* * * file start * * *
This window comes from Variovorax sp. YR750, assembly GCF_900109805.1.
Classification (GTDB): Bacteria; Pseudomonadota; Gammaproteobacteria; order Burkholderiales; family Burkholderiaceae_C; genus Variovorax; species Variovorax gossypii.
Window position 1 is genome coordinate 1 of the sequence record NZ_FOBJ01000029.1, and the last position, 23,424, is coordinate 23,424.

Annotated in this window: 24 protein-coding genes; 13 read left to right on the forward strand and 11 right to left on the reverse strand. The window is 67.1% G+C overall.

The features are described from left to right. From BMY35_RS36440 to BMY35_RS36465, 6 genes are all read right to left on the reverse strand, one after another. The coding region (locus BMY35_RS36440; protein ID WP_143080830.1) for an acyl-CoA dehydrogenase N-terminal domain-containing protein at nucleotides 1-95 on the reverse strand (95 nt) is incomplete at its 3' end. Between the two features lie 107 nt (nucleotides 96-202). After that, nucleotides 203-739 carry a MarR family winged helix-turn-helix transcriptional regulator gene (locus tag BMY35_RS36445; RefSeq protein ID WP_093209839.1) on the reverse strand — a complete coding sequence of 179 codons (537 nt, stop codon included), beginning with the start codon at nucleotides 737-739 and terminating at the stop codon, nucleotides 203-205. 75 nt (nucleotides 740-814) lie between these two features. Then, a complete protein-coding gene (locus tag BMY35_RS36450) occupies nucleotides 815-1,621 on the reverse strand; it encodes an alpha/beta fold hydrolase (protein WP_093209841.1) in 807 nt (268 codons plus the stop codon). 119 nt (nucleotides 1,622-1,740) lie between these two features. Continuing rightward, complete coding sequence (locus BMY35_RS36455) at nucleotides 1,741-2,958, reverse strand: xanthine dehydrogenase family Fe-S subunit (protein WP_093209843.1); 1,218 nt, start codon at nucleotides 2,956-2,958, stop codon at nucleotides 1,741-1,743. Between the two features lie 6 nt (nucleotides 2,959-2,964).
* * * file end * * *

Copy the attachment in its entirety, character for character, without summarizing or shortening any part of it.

This window comes from Variovorax sp. YR750, assembly GCF_900109805.1.
Classification (GTDB): Bacteria; Pseudomonadota; Gammaproteobacteria; order Burkholderiales; family Burkholderiaceae_C; genus Variovorax; species Variovorax gossypii.
Window position 1 is genome coordinate 1 of the sequence record NZ_FOBJ01000029.1, and the last position, 23,424, is coordinate 23,424.

Annotated in this window: 24 protein-coding genes; 13 read left to right on the forward strand and 11 right to left on the reverse strand. The window is 67.1% G+C overall.

The features are described from left to right. From BMY35_RS36440 to BMY35_RS36465, 6 genes are all read right to left on the reverse strand, one after another. The coding region (locus BMY35_RS36440; protein ID WP_143080830.1) for an acyl-CoA dehydrogenase N-terminal domain-containing protein at nucleotides 1-95 on the reverse strand (95 nt) is incomplete at its 3' end. Between the two features lie 107 nt (nucleotides 96-202). After that, nucleotides 203-739 carry a MarR family winged helix-turn-helix transcriptional regulator gene (locus tag BMY35_RS36445; RefSeq protein ID WP_093209839.1) on the reverse strand — a complete coding sequence of 179 codons (537 nt, stop codon included), beginning with the start codon at nucleotides 737-739 and terminating at the stop codon, nucleotides 203-205. 75 nt (nucleotides 740-814) lie between these two features. Then, a complete protein-coding gene (locus tag BMY35_RS36450) occupies nucleotides 815-1,621 on the reverse strand; it encodes an alpha/beta fold hydrolase (protein WP_093209841.1) in 807 nt (268 codons plus the stop codon). 119 nt (nucleotides 1,622-1,740) lie between these two features. Continuing rightward, complete coding sequence (locus BMY35_RS36455) at nucleotides 1,741-2,958, reverse strand: xanthine dehydrogenase family Fe-S subunit (protein WP_093209843.1); 1,218 nt, start codon at nucleotides 2,956-2,958, stop codon at nucleotides 1,741-1,743. Between the two features lie 6 nt (nucleotides 2,959-2,964).